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img_2262By:  Alejandro E. Jordan, JD

Investing in NNN Triple Net Leased Commercial Real Estate Properties

Not all real estate investors are created equal. A large number of them simply are looking to place their hard-earned money into a safe haven to avoid the often unpredictable nature of the financial market. In a nutshell, based on how the leases are drafted, NNN leased investments state that the tenants are responsible for paying rent plus the operating expenses of the building such as taxes, insurance, repairs and utilities. A true passive investment for the owner/landlord.

These NNN (Triple Net Leased) investments are valued using a combination of factors, such as the tenant’s credit, the length of the lease and rent escalations over the term, and, last but not least, the real estate itself.

EJ Headshot“NNN leased properties survive the ups and downs of the markets. As an investor, you know your lease is guaranteed long term, often with rental escalations worked into the leases, meaning the investor will be receiving a steady income, regardless of how the outside forces are performing,” says Enrique Jordan, Investment Sales Associate with NAI Miami, Commercial Real Estate Services Worldwide. Continue Reading

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By:  Alejandro E. Jordan, Esq.

Total Industrial inventory in the Miami-Dade County market area amounted to 229,374,658 square feet in 8,790 buildings as of the end of the second quarter 2014. The Flex sector consisted of 16,908,307 square feet in 600 projects. The Warehouse sector consisted of 212,466,351 square feet in 8,190 buildings. Within the Industrial market there were 782 owner-occupied buildings accounting for 30,523,593 square feet of Industrial space.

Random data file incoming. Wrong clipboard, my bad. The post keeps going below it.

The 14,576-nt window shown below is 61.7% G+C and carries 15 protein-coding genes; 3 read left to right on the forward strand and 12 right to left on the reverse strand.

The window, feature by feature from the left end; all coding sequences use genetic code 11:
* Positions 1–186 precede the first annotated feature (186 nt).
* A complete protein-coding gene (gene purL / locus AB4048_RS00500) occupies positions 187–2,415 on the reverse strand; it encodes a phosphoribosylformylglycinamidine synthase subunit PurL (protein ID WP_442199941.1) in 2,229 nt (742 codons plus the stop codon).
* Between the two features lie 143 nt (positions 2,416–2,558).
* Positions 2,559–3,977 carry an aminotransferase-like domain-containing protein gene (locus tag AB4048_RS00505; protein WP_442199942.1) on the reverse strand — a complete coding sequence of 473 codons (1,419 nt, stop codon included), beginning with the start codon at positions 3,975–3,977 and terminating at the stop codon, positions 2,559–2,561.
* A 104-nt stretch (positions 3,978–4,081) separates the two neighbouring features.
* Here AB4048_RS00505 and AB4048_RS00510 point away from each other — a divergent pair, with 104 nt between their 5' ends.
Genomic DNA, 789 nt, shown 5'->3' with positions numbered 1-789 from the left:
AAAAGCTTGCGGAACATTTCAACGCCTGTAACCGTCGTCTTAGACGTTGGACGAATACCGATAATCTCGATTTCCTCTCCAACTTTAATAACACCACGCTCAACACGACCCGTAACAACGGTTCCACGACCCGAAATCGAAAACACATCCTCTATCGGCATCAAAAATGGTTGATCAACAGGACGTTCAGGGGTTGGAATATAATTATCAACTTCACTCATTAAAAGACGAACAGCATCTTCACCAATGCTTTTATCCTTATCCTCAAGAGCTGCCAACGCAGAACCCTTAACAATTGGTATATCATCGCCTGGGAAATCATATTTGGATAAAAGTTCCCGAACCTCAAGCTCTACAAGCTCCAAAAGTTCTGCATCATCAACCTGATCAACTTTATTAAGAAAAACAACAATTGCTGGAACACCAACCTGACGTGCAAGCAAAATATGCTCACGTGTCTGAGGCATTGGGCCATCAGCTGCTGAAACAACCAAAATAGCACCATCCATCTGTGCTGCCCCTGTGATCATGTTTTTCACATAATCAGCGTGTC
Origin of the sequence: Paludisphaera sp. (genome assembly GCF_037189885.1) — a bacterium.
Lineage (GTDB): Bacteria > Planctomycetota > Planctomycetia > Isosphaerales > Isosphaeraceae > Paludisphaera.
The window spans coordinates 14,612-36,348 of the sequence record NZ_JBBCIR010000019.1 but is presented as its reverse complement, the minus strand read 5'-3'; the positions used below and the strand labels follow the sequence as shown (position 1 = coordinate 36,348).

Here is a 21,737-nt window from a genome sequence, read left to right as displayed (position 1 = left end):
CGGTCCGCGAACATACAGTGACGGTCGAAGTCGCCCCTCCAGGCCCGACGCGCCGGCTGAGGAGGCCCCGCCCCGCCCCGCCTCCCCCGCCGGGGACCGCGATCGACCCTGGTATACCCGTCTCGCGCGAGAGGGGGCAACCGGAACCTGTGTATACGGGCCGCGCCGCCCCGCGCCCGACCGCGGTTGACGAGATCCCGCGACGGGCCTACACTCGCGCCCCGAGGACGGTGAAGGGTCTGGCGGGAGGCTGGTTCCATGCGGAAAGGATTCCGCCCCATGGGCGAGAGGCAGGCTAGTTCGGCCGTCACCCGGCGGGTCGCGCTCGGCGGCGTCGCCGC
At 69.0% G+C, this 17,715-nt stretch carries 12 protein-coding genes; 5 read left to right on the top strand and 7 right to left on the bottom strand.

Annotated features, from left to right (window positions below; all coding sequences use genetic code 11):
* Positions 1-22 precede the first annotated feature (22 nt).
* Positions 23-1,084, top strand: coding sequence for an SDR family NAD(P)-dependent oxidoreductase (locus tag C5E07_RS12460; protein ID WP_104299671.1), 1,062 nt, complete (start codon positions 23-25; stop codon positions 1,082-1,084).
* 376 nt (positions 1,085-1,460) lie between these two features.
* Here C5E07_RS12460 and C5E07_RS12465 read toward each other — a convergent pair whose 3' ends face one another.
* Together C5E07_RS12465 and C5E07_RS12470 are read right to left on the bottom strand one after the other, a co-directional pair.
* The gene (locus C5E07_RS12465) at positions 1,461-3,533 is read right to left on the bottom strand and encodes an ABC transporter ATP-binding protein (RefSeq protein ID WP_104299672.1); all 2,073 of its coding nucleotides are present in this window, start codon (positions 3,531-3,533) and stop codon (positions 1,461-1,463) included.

Sales Activity

Miami-Dade County industrial sales figures for industrial building sales of over 15,000 square feet fell during the first quarter 2014 in terms of dollar volume compared to the fourth quarter of 2013.

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Daniel PascaleBy: Daniel T. Pascale, Esq.

Offices located in Delray Beach and Coral Gables, FL

According to just released statistics, judges in Miami-Dade County have been processing residential foreclosure cases twice as fast as judges in Broward County.  While Miami-Dade has South Florida’s largest number of foreclosures, the latest plan in place in Miami-Dade calls for all residential foreclosure cases to be cleared by 2016.   Paving the way for the fast foreclosure processing times are a set of newly hired magistrate judges and increased funding from the state in the tune of $25 million dollars.

Broward County is also stepping up its efforts to clear the foreclosure backlog.  With the newly freed up money from the Florida Legislature, Broward County is in the process of funding the equivalent of three senior judges, two additional general magistrates, 18 case managers and six secretaries, all of whom will be devoted to processing foreclosure cases for the next year and half.

According to the forecasts, Florida will face 680,000 new foreclosure cases between now and 2016.   The majority of these foreclosure cases will be filed in Miami-Dade, Broward County, and Palm Beach County.   Obviously, the number of foreclosure cases in these counties is already staggering.  For instance, in Broward County alone, there are over 40,000 cases being prosecuted by lenders. Whereas in Miami-Dade, there is a current estimated backlog of 48,000 cases.  With numbers like these, Palm Beach County’s estimated 9,000 residential foreclosure cases looks miniscule, however, those cases definitely take a toll on a county that was previously unaccustomed to massive case loads.